Sparkling water, seltzer water, soda water and carbonated water are just a few of the names for club soda. Although these names can be used interchangeably, for the sake of simplicity they will be treated as forms of club soda. Different types of club soda have some diversity in ingredients, but all forms share the same basic components. Water injected with carbon dioxide gas are the major ingredients in soda water.
Club Soda Occurs Naturally
The term “seltzer water” comes from Niederselters, the name of the German town where mineral water that contains carbon dioxide and carbonated water occurs naturally. Another natural form of club soda come from Bulgaria, where springs produce carbonated water.
Most Club Soda is Manufactured
The club soda people typically speak of is carbonated water that has been mixed with sodium bicarbonate, more commonly known as baking soda. This is where soda water gets its name. This form of club soda was widely used in the early to mid-20th century, when it became easy to make it at home using a soda siphon; it was then combined with whiskey to make a popular mixed drink.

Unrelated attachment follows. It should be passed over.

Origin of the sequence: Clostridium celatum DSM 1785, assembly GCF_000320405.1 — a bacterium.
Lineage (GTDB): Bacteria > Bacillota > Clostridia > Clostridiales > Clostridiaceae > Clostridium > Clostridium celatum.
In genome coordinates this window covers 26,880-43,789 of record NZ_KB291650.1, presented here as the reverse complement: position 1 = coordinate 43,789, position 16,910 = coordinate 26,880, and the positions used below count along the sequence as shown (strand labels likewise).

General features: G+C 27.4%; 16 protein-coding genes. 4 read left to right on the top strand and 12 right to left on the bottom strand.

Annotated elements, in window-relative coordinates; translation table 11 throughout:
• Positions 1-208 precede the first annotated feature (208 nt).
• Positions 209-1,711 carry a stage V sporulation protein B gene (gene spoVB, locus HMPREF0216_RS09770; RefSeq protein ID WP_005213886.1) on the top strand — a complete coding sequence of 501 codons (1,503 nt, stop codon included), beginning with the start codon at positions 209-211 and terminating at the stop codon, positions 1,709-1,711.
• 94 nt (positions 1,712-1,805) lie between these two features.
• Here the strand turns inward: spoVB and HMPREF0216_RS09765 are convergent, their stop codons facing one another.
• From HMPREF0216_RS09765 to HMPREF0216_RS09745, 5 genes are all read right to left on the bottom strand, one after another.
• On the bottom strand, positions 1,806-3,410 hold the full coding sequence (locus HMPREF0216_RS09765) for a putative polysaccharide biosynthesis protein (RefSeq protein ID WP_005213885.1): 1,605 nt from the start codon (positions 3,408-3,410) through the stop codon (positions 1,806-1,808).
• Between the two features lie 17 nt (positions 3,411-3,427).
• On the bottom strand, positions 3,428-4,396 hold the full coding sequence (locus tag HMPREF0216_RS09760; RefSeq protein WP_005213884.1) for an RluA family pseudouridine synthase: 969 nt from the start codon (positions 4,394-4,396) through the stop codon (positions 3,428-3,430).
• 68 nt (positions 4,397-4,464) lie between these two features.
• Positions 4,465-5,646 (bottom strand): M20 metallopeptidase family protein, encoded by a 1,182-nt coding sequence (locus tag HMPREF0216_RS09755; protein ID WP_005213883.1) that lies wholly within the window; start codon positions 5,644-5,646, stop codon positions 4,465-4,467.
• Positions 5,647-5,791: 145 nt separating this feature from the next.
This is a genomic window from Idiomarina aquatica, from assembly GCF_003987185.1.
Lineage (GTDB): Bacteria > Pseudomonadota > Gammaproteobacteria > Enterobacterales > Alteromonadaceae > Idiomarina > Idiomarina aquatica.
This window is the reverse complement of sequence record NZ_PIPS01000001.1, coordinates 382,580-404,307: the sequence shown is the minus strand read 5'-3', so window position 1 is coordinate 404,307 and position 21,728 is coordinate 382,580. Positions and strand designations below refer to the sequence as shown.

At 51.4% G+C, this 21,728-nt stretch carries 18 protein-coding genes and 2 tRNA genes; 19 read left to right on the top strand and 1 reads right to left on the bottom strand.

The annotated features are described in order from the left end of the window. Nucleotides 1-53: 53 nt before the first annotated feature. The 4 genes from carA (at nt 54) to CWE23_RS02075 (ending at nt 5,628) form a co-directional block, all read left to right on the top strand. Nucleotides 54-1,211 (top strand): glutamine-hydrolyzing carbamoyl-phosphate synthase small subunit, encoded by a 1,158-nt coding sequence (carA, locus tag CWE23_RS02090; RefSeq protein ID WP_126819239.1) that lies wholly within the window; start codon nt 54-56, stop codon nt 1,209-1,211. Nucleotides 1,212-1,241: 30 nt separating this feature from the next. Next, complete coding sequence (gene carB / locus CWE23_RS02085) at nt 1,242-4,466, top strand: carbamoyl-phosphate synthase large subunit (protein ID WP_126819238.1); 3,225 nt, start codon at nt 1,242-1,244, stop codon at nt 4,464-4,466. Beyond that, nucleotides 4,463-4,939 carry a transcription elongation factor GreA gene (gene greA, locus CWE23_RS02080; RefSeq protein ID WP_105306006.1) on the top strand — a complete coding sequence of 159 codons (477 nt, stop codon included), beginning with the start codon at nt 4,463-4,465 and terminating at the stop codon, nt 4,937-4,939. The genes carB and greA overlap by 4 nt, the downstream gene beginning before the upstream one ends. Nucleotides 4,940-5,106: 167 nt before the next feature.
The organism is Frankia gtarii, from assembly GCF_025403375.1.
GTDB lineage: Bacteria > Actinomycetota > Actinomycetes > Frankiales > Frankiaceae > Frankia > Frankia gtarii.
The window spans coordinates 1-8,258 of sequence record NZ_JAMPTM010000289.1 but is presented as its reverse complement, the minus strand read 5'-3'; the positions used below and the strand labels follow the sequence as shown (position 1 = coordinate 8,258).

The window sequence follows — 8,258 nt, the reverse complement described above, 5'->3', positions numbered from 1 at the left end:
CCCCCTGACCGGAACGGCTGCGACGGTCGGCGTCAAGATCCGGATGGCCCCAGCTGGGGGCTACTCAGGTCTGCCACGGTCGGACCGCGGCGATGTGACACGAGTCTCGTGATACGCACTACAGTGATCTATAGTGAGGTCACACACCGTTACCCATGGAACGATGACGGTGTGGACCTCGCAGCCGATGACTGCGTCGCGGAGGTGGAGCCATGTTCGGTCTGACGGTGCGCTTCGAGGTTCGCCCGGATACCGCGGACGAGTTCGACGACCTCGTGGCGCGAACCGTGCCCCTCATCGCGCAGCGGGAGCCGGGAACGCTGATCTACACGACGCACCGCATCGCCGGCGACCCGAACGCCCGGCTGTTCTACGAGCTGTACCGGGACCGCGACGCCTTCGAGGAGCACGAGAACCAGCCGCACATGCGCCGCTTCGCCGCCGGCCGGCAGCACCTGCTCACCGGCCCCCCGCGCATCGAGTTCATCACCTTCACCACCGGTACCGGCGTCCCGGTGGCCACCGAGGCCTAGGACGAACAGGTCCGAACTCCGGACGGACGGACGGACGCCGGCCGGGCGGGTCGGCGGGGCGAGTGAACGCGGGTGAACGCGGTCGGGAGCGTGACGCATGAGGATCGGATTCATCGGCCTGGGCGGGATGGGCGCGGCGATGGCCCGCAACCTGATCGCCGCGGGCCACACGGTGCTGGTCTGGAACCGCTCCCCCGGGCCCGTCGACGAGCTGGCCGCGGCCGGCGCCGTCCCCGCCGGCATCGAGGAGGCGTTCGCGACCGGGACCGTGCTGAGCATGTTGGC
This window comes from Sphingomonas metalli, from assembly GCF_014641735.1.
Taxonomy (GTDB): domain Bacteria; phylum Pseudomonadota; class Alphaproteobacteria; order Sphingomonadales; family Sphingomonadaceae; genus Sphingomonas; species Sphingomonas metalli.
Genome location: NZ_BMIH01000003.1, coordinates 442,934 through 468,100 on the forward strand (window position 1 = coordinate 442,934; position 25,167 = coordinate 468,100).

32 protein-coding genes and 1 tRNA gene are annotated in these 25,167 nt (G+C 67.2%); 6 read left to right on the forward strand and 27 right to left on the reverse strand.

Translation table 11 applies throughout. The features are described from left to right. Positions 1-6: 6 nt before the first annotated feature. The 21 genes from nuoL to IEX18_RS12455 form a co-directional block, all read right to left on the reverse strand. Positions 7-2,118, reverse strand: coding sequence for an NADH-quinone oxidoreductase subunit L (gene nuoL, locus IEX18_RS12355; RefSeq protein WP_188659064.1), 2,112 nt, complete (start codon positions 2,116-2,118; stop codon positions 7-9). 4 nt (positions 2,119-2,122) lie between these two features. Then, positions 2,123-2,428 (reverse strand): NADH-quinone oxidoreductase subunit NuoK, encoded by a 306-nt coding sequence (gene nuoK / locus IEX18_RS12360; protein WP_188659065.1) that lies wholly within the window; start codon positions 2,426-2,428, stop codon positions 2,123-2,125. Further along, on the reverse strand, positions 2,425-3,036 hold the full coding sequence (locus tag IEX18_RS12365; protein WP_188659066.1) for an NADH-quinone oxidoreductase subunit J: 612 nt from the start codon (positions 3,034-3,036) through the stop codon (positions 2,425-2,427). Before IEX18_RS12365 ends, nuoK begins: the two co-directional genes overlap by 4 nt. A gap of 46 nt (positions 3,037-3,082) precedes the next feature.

Differences by Manufacturer
Manufactured club sodas typically have some sort of salt added. For example, the popular brand Canada Dry contains water, sodium bicarbonate, sodium citrate, potassium sulfate and disodium phosphate. Schweppes contains carbonated water, sodium bicarbonate, sodium chloride and potassium sulfate.
Some varieties of club soda have flavoring added, such as lemon-lime. That change has appealed to those who find soda water a bit harsh but want to avoid the calories of sugary soft drinks.
References and ResourcesEncyclopedia.com: Seltzer Water
The Webtender: Soda Water
Canada Dry: Club Soda